Russia can weather EU's planned carbon border tax, World Bank says

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A participant stands near a logo of World Bank at the International Monetary Fund - World Bank Annual Meeting 2018 in Nusa Dua, Bali, Indonesia, October 12, 2018. REUTERS/Johannes P. Christo/File Photo

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MOSCOW, Dec 10 (Reuters) - The Russian economy can easily weather the carbon border tax as proposed by the European Union in July 2021, the World Bank said on Friday, calling on Moscow to take cooperative action along the global path to a green transition.

The EU proposed a Carbon Border Adjustment Mechanism (CBAM), or CO2 tariff, on polluting goods from 2026, which think-tanks said could lead to increased fee charges on products from Russia, mainly on metals and fertilisers. read more

"Even if Russia continues its current growth model, the economy-wide macroeconomic effect of EU CBAM would be negligible to small depending on its design," the World Bank said in a report on risks and opportunities of the green transition.

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"Even if the U.S. joins the EU in introducing a carbon border adjustment, Russia's losses will increase only negligibly."

The World Bank lowered Russia's economic growth forecast earlier this month, highlighting risks related to the green energy transition among others, including geopolitics and the COVID-19 pandemic. read more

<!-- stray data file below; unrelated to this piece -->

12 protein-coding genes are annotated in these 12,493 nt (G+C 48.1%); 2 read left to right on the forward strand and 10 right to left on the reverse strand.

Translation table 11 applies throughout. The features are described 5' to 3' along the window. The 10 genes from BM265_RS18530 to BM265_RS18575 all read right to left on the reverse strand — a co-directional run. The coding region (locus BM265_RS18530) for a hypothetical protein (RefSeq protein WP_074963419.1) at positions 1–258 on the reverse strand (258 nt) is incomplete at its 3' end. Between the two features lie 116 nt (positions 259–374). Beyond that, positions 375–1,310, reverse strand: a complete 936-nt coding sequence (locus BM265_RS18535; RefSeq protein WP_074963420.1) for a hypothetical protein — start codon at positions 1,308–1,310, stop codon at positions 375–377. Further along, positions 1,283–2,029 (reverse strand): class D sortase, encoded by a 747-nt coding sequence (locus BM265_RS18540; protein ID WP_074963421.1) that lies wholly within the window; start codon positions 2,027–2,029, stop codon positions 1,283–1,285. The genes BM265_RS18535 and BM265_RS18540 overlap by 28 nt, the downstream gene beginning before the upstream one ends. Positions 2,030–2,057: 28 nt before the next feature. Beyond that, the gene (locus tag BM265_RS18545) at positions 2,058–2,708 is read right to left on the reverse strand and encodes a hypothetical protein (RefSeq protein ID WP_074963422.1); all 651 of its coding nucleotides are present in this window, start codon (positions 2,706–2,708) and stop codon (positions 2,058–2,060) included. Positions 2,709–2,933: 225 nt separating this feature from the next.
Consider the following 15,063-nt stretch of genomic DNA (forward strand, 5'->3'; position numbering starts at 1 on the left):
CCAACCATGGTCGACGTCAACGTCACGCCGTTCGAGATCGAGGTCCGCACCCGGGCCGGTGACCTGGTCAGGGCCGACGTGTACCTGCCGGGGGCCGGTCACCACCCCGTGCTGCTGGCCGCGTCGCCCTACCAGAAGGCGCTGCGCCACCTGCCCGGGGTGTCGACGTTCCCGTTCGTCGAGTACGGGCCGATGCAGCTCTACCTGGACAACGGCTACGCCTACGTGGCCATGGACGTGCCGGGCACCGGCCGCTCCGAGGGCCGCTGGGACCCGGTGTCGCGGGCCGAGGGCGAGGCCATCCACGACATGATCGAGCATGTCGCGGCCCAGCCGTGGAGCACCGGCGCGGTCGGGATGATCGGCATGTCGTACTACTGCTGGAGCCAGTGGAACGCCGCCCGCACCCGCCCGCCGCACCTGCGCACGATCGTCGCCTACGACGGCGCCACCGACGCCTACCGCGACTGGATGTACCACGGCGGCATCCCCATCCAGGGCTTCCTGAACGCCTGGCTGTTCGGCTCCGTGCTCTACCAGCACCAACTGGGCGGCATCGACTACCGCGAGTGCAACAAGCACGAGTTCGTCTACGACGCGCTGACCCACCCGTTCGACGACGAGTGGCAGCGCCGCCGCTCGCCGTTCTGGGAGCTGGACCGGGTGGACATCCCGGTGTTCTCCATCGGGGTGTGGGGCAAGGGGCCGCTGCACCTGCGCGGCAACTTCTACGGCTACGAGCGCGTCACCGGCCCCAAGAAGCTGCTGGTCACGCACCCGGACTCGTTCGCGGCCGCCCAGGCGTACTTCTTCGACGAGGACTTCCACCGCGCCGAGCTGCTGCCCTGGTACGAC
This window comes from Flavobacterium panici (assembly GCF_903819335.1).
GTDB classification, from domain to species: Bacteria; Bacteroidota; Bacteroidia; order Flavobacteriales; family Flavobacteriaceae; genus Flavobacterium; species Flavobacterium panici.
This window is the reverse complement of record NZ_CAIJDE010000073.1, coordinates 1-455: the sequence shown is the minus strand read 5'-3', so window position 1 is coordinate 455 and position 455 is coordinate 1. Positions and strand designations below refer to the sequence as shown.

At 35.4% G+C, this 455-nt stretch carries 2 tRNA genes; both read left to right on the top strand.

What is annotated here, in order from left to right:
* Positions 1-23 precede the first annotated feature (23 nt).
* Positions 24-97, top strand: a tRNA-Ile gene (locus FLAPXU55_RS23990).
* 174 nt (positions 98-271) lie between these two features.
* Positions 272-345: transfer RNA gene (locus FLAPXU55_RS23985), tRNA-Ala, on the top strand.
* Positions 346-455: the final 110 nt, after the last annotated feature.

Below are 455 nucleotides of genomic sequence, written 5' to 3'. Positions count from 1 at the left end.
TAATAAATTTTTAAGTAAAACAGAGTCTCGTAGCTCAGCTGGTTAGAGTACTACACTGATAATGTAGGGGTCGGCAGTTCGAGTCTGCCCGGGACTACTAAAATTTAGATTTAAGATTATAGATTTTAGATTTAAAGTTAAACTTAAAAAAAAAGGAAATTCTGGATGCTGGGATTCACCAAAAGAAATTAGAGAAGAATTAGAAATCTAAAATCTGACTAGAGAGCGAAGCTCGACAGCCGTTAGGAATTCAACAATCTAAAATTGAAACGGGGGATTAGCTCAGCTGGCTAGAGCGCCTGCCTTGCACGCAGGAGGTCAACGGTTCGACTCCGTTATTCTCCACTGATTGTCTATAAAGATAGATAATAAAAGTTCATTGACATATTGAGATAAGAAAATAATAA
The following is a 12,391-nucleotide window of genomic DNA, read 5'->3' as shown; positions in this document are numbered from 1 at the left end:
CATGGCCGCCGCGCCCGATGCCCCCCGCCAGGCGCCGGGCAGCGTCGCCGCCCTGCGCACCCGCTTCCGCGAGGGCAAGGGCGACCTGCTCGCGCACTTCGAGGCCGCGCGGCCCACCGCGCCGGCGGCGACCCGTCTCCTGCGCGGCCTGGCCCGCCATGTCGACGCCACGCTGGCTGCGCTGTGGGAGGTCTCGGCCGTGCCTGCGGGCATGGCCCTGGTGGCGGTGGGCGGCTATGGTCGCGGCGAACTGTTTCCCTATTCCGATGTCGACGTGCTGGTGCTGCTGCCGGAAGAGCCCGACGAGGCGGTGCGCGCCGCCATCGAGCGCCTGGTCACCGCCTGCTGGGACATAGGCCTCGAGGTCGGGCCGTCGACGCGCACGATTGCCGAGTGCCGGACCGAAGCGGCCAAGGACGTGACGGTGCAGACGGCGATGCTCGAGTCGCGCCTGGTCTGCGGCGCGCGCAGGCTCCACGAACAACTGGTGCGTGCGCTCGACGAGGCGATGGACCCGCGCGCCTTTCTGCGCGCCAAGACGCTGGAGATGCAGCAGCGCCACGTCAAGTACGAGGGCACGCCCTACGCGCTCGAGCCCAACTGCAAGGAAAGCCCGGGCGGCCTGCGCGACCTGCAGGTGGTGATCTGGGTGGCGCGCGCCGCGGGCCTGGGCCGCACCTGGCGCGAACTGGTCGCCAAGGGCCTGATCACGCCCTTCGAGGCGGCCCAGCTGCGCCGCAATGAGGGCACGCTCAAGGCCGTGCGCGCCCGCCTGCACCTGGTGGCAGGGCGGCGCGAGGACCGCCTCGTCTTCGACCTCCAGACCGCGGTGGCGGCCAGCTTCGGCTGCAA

After shrinking by 3% in 2020, its sharpest contraction in 11 years, the Russian economy is set to grow 4.3% this year, according to the World Bank, but momentum will likely wane in the next few years.

"The low-carbon transition efforts of the EU and other large trading partners create a fresh incentive for Russia to catch up with overdue diversification and modernisation of its economy," the World Bank said.

Russia is the world's fourth-largest emitter of greenhouse gases and relies heavily on fossil fuel exports - but President Vladimir Putin has ordered the government to work towards cutting emissions.

Russia's plan to reduce its carbon footprint by 2050 will require investments of between $13.6 billion and $54.5 billion per year, the central bank said last month. read more

($1 = 73.4600 roubles)

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Reporting by Andrey Ostroukh; Editing by Andrea Ricci

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